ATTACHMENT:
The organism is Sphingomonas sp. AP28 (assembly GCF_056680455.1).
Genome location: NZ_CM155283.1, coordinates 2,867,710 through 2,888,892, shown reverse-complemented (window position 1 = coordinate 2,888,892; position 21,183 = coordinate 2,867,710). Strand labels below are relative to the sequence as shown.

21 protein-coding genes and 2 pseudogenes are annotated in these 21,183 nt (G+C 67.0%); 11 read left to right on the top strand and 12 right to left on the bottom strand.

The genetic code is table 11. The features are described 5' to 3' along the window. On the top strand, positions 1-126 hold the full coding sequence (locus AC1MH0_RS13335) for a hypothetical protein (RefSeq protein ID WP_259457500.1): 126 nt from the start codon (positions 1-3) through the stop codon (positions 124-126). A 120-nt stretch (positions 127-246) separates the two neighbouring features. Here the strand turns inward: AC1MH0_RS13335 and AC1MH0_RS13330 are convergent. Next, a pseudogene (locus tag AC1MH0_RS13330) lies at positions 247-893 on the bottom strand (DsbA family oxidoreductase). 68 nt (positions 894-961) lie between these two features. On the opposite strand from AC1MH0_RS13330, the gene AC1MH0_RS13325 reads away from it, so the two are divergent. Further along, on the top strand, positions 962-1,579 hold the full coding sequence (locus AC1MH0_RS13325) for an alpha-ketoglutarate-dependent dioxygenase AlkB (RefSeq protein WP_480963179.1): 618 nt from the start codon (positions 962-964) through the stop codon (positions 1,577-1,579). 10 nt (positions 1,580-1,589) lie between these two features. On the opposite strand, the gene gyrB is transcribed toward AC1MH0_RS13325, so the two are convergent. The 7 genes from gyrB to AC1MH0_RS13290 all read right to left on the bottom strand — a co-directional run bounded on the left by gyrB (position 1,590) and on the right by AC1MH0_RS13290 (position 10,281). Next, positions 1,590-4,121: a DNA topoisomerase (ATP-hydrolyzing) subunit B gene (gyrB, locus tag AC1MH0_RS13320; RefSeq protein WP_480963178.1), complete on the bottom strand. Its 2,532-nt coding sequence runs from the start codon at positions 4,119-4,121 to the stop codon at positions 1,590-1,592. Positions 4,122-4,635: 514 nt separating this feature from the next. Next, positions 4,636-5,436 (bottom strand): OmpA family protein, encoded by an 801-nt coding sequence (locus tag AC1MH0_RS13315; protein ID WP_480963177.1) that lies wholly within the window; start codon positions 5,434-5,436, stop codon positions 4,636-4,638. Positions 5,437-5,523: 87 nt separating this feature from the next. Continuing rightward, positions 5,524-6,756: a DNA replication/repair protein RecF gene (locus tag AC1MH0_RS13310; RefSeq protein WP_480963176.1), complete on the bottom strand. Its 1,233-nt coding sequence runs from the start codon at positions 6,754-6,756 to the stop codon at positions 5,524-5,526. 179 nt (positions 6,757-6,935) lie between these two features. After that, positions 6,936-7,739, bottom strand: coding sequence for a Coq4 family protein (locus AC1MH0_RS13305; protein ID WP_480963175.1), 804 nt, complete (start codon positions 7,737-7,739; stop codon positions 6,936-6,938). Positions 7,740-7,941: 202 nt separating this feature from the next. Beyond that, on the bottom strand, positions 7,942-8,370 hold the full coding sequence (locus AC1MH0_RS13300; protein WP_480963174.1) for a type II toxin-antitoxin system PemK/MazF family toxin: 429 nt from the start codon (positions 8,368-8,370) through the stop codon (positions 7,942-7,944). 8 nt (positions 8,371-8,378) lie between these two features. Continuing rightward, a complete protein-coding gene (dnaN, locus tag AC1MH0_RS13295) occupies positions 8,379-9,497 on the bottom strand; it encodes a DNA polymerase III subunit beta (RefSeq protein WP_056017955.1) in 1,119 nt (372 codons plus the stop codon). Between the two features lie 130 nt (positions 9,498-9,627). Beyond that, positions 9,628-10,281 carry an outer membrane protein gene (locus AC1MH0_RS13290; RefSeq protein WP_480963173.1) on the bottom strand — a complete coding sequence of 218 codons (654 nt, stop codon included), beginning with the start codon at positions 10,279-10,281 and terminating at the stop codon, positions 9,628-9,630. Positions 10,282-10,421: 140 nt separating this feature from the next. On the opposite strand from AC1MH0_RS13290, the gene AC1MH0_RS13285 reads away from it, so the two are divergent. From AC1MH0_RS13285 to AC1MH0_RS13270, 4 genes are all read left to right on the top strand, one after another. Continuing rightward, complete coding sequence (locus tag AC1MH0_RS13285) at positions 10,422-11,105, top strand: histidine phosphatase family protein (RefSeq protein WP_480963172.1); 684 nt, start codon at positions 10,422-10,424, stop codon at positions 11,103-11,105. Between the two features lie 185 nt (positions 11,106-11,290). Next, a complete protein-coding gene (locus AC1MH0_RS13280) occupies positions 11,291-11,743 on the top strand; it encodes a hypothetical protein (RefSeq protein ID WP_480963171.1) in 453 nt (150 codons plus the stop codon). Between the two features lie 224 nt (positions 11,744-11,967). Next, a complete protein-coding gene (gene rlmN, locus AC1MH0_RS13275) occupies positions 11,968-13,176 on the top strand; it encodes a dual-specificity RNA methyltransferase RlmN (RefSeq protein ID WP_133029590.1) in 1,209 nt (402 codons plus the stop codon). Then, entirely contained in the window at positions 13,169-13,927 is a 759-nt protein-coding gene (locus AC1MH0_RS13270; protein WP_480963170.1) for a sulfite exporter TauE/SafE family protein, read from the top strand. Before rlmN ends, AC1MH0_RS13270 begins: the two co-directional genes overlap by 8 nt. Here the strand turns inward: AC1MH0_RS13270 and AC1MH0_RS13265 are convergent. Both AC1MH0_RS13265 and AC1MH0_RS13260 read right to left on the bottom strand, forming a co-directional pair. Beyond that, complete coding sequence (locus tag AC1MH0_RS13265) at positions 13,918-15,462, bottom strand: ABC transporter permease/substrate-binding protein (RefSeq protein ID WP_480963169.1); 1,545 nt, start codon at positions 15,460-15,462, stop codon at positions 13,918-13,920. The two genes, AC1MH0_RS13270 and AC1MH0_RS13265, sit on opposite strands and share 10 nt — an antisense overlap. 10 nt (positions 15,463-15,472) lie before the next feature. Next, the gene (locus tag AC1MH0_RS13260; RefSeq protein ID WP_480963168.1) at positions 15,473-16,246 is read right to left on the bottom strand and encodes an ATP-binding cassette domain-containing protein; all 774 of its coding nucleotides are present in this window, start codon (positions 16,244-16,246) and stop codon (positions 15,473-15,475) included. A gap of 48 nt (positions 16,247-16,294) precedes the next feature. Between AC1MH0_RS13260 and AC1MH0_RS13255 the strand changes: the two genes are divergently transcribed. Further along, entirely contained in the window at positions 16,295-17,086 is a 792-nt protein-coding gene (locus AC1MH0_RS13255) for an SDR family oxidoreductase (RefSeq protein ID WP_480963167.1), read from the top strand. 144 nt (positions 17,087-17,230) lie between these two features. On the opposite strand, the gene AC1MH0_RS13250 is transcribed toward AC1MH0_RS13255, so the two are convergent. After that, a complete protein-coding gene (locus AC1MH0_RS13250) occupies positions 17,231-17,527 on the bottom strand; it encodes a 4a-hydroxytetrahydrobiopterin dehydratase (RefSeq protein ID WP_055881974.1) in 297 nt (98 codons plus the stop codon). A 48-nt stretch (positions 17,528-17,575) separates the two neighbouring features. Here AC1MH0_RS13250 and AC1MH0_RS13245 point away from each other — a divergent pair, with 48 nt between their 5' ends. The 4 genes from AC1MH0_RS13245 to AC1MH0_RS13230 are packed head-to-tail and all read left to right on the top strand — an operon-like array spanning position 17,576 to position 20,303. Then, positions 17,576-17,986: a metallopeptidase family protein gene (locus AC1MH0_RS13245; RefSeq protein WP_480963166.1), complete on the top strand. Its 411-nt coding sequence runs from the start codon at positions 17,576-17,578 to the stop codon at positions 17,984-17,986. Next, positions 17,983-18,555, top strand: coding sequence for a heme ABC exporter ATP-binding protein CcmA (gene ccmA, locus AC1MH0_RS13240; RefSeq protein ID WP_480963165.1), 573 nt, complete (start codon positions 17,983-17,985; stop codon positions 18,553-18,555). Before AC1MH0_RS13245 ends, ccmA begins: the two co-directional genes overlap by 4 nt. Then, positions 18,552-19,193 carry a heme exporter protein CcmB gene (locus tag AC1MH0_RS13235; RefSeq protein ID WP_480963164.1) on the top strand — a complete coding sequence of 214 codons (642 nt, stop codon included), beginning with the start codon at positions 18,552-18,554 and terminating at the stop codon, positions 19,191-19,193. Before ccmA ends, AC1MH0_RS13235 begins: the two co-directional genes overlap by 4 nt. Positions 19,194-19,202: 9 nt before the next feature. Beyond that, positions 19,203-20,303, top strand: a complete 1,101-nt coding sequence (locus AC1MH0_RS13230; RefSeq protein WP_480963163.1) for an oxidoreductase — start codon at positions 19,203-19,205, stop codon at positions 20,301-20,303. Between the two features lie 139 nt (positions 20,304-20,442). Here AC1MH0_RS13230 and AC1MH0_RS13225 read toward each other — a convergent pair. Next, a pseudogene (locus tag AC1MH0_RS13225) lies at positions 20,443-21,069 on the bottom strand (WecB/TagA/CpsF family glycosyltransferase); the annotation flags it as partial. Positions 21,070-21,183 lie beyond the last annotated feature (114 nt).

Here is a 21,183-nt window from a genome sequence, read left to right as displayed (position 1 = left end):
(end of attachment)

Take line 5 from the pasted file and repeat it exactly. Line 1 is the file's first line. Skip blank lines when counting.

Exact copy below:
Here is a 21,183-nt window from a genome sequence, read left to right as displayed (position 1 = left end):